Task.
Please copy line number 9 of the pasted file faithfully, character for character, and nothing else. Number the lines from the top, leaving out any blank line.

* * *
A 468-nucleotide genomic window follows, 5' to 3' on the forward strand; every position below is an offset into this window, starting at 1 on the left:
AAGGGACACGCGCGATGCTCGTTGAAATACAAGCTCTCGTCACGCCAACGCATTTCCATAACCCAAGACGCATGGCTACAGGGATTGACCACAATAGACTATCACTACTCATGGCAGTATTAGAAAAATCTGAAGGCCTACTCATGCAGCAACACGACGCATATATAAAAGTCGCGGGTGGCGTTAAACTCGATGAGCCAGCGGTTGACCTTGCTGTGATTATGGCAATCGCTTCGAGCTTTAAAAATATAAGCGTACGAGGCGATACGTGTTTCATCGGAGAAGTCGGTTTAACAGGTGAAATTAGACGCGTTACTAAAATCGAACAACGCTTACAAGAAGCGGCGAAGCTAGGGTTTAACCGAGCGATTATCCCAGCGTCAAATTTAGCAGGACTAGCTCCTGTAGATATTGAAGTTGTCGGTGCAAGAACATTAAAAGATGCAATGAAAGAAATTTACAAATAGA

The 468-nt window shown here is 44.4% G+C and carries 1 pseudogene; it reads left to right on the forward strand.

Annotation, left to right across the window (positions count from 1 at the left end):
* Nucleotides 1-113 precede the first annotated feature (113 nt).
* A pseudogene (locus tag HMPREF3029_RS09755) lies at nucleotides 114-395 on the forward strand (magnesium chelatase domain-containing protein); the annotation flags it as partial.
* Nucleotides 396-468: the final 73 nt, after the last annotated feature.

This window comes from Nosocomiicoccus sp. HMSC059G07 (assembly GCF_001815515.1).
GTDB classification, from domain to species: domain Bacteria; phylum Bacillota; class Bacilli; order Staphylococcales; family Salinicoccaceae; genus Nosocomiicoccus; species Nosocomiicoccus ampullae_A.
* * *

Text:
GTDB classification, from domain to species: domain Bacteria; phylum Bacillota; class Bacilli; order Staphylococcales; family Salinicoccaceae; genus Nosocomiicoccus; species Nosocomiicoccus ampullae_A.